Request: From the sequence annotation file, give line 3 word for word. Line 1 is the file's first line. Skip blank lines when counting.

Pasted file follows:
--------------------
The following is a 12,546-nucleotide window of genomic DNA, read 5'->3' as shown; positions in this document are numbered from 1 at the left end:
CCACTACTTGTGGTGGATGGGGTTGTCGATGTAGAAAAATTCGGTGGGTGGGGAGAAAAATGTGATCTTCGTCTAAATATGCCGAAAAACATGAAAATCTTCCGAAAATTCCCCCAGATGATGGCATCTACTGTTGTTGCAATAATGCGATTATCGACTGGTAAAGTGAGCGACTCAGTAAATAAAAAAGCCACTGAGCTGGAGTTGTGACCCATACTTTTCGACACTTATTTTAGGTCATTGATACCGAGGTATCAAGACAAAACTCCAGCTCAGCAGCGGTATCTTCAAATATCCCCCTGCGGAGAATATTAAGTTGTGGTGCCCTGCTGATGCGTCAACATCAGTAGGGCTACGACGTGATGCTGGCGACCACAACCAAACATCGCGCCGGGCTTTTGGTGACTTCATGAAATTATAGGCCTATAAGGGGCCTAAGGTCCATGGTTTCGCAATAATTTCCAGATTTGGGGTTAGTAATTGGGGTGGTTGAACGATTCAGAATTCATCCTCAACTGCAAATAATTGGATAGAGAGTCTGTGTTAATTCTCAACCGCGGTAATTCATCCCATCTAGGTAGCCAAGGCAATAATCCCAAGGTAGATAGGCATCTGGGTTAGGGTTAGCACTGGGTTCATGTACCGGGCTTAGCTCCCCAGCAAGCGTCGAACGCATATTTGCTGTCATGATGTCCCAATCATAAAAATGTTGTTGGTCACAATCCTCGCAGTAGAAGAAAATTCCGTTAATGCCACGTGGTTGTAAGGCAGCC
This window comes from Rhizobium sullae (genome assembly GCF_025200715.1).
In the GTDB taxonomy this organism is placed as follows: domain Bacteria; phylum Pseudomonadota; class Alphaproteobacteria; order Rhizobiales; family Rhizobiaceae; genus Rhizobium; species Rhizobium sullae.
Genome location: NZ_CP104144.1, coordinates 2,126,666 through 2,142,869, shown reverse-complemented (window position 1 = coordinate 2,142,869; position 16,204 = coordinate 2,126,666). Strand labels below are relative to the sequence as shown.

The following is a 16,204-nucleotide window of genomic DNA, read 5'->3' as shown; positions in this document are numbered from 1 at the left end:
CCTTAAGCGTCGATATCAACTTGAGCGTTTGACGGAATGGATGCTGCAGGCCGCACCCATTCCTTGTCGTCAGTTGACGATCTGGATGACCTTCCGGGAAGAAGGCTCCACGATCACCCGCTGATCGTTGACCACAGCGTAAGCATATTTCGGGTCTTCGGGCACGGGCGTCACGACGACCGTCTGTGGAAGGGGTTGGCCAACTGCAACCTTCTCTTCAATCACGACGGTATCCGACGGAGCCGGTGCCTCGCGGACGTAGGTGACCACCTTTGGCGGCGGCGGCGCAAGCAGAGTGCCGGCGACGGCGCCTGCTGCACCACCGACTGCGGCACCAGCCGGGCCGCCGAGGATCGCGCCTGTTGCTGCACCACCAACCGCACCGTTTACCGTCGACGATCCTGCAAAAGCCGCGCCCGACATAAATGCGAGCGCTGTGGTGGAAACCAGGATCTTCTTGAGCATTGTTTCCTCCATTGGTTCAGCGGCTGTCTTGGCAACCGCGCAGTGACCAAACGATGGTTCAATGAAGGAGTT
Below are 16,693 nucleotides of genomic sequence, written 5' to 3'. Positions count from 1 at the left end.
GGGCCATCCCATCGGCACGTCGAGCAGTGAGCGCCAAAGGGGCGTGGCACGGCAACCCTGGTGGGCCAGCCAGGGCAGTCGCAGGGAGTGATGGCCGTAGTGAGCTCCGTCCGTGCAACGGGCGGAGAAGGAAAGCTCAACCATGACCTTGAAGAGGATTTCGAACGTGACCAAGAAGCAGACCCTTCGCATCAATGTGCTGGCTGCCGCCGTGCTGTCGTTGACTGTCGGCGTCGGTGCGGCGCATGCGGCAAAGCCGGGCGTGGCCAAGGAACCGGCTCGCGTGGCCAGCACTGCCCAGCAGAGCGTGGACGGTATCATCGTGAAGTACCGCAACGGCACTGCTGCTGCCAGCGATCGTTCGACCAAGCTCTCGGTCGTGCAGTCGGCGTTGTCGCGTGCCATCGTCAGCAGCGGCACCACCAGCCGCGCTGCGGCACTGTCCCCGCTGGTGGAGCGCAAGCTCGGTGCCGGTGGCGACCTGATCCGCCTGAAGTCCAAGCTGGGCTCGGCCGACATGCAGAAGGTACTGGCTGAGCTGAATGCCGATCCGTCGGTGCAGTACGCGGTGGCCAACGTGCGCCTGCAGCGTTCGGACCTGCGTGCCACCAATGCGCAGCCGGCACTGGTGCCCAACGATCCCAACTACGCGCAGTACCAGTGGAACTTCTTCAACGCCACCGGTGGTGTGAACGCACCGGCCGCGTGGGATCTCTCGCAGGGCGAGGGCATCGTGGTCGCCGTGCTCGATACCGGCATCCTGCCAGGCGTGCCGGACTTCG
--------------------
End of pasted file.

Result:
This window comes from Rhizobium sullae (genome assembly GCF_025200715.1).